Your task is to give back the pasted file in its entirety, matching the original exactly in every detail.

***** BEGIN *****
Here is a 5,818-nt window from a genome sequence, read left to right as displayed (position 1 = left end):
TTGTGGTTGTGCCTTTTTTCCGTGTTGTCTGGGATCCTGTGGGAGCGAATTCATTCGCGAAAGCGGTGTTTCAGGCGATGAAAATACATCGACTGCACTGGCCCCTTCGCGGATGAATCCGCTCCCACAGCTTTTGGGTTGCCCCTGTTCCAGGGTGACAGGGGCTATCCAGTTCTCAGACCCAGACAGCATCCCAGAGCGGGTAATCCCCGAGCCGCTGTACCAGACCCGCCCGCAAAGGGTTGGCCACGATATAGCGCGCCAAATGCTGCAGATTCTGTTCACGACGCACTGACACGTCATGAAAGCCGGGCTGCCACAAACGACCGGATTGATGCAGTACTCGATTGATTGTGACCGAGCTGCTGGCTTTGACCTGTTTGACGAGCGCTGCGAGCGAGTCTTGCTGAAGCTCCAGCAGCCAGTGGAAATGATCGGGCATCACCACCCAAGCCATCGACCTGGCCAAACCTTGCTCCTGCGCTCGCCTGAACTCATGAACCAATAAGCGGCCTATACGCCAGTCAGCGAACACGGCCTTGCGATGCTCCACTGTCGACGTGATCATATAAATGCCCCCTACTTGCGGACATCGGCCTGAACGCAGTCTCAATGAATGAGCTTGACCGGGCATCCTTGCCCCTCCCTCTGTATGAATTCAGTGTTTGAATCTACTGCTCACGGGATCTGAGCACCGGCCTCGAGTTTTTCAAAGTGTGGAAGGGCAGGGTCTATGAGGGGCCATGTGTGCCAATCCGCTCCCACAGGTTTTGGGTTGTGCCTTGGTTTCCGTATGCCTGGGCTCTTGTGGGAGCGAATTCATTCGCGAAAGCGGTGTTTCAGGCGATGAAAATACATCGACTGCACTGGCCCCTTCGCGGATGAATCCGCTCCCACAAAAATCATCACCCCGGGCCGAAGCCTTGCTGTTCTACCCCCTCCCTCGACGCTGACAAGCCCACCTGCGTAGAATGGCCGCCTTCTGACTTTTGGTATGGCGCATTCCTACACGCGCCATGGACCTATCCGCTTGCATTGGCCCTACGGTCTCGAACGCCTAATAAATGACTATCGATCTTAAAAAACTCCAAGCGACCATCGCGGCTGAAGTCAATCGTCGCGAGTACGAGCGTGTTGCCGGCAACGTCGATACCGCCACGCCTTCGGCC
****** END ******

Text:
Here is a 5,818-nt window from a genome sequence, read left to right as displayed (position 1 = left end):
TTGTGGTTGTGCCTTTTTTCCGTGTTGTCTGGGATCCTGTGGGAGCGAATTCATTCGCGAAAGCGGTGTTTCAGGCGATGAAAATACATCGACTGCACTGGCCCCTTCGCGGATGAATCCGCTCCCACAGCTTTTGGGTTGCCCCTGTTCCAGGGTGACAGGGGCTATCCAGTTCTCAGACCCAGACAGCATCCCAGAGCGGGTAATCCCCGAGCCGCTGTACCAGACCCGCCCGCAAAGGGTTGGCCACGATATAGCGCGCCAAATGCTGCAGATTCTGTTCACGACGCACTGACACGTCATGAAAGCCGGGCTGCCACAAACGACCGGATTGATGCAGTACTCGATTGATTGTGACCGAGCTGCTGGCTTTGACCTGTTTGACGAGCGCTGCGAGCGAGTCTTGCTGAAGCTCCAGCAGCCAGTGGAAATGATCGGGCATCACCACCCAAGCCATCGACCTGGCCAAACCTTGCTCCTGCGCTCGCCTGAACTCATGAACCAATAAGCGGCCTATACGCCAGTCAGCGAACACGGCCTTGCGATGCTCCACTGTCGACGTGATCATATAAATGCCCCCTACTTGCGGACATCGGCCTGAACGCAGTCTCAATGAATGAGCTTGACCGGGCATCCTTGCCCCTCCCTCTGTATGAATTCAGTGTTTGAATCTACTGCTCACGGGATCTGAGCACCGGCCTCGAGTTTTTCAAAGTGTGGAAGGGCAGGGTCTATGAGGGGCCATGTGTGCCAATCCGCTCCCACAGGTTTTGGGTTGTGCCTTGGTTTCCGTATGCCTGGGCTCTTGTGGGAGCGAATTCATTCGCGAAAGCGGTGTTTCAGGCGATGAAAATACATCGACTGCACTGGCCCCTTCGCGGATGAATCCGCTCCCACAAAAATCATCACCCCGGGCCGAAGCCTTGCTGTTCTACCCCCTCCCTCGACGCTGACAAGCCCACCTGCGTAGAATGGCCGCCTTCTGACTTTTGGTATGGCGCATTCCTACACGCGCCATGGACCTATCCGCTTGCATTGGCCCTACGGTCTCGAACGCCTAATAAATGACTATCGATCTTAAAAAACTCCAAGCGACCATCGCGGCTGAAGTCAATCGTCGCGAGTACGAGCGTGTTGCCGGCAACGTCGATACCGCCACGCCTTCGGCC